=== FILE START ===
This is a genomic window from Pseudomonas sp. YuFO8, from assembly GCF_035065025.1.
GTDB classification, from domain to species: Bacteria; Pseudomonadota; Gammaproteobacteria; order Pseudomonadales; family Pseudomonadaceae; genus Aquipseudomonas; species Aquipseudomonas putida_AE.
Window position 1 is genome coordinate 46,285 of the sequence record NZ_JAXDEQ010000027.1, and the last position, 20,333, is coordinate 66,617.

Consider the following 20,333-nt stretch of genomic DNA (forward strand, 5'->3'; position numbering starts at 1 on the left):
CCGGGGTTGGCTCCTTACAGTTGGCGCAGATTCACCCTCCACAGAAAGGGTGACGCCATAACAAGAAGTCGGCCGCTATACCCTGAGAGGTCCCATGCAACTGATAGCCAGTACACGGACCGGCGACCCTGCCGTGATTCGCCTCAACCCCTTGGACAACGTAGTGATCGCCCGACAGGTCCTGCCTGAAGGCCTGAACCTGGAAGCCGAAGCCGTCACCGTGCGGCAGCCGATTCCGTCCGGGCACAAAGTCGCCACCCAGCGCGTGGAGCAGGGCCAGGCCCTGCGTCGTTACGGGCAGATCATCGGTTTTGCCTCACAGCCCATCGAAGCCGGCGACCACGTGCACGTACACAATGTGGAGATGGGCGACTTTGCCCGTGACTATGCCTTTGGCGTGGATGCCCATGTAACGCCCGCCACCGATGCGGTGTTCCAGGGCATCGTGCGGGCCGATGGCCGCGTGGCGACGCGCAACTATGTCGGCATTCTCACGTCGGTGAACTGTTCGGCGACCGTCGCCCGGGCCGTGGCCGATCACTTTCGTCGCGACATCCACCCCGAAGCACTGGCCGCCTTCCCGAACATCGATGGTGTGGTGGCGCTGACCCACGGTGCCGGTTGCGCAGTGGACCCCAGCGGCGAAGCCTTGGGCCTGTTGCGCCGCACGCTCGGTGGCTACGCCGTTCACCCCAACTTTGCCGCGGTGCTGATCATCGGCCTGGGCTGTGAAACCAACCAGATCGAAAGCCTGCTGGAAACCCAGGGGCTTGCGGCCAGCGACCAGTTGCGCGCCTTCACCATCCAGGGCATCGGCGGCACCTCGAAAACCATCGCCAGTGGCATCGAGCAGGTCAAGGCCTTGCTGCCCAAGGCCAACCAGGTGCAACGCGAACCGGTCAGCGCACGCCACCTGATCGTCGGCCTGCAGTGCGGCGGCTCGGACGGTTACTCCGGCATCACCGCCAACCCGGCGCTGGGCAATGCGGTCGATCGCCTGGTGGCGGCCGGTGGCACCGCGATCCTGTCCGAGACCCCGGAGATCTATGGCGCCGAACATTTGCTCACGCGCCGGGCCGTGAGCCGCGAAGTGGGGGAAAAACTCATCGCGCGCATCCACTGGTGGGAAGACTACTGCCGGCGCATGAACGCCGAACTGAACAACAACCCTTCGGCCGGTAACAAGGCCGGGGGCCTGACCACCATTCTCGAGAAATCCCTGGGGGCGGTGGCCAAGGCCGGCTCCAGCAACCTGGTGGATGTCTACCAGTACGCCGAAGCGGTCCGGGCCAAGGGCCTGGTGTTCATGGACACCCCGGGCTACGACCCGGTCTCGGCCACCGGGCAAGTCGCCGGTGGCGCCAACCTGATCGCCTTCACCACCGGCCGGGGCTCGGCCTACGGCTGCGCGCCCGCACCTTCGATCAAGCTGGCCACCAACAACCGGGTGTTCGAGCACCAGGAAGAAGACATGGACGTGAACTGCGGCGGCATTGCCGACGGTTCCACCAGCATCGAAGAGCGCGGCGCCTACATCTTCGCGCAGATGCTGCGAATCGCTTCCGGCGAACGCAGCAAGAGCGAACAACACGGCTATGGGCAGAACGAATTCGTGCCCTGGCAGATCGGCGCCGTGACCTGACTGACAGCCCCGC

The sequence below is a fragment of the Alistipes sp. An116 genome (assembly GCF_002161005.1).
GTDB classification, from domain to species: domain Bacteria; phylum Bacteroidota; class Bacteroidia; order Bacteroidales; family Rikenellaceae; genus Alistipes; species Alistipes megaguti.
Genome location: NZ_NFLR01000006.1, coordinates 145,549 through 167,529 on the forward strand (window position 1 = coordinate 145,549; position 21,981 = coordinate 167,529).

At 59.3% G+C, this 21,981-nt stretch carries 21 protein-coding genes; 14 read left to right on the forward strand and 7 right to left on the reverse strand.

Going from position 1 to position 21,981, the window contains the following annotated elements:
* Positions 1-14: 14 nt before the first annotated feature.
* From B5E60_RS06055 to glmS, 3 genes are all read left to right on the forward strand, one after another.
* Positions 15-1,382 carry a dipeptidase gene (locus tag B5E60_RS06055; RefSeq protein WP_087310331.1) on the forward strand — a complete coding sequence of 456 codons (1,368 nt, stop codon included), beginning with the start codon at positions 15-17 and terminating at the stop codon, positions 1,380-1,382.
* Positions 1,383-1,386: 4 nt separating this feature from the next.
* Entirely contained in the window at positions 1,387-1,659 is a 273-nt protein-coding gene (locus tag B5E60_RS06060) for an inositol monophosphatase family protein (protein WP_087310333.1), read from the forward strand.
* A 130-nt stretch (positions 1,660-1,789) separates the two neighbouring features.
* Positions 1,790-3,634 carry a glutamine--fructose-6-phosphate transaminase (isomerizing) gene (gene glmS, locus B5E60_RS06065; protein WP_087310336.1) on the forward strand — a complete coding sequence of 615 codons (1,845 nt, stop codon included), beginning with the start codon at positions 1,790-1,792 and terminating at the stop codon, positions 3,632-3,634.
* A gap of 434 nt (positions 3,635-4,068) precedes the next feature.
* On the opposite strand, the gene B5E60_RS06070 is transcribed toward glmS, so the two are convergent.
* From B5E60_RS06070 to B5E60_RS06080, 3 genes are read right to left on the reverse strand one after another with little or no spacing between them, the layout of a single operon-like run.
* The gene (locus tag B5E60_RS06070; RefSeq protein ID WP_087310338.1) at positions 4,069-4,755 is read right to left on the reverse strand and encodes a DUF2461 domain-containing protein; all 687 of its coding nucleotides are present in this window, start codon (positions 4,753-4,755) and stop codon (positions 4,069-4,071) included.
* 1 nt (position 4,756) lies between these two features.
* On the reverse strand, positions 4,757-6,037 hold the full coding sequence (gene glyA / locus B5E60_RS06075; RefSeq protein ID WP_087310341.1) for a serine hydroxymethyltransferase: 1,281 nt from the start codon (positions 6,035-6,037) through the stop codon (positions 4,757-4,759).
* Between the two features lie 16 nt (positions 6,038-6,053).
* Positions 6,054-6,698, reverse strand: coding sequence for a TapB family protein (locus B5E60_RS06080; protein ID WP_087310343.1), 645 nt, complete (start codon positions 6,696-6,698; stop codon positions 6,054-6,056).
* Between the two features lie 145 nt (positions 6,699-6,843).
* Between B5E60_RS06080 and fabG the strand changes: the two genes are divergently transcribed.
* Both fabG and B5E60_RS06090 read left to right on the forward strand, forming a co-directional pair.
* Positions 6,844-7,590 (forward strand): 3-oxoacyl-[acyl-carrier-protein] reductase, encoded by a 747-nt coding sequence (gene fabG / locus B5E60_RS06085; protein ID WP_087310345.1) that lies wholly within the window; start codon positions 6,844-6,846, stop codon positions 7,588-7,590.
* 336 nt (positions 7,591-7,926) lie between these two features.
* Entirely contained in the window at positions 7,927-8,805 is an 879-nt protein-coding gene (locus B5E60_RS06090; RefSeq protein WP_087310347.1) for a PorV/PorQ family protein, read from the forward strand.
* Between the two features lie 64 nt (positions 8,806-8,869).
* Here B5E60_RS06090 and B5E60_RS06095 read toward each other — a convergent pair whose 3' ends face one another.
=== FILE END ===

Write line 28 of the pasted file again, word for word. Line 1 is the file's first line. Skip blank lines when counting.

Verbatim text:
* Both fabG and B5E60_RS06090 read left to right on the forward strand, forming a co-directional pair.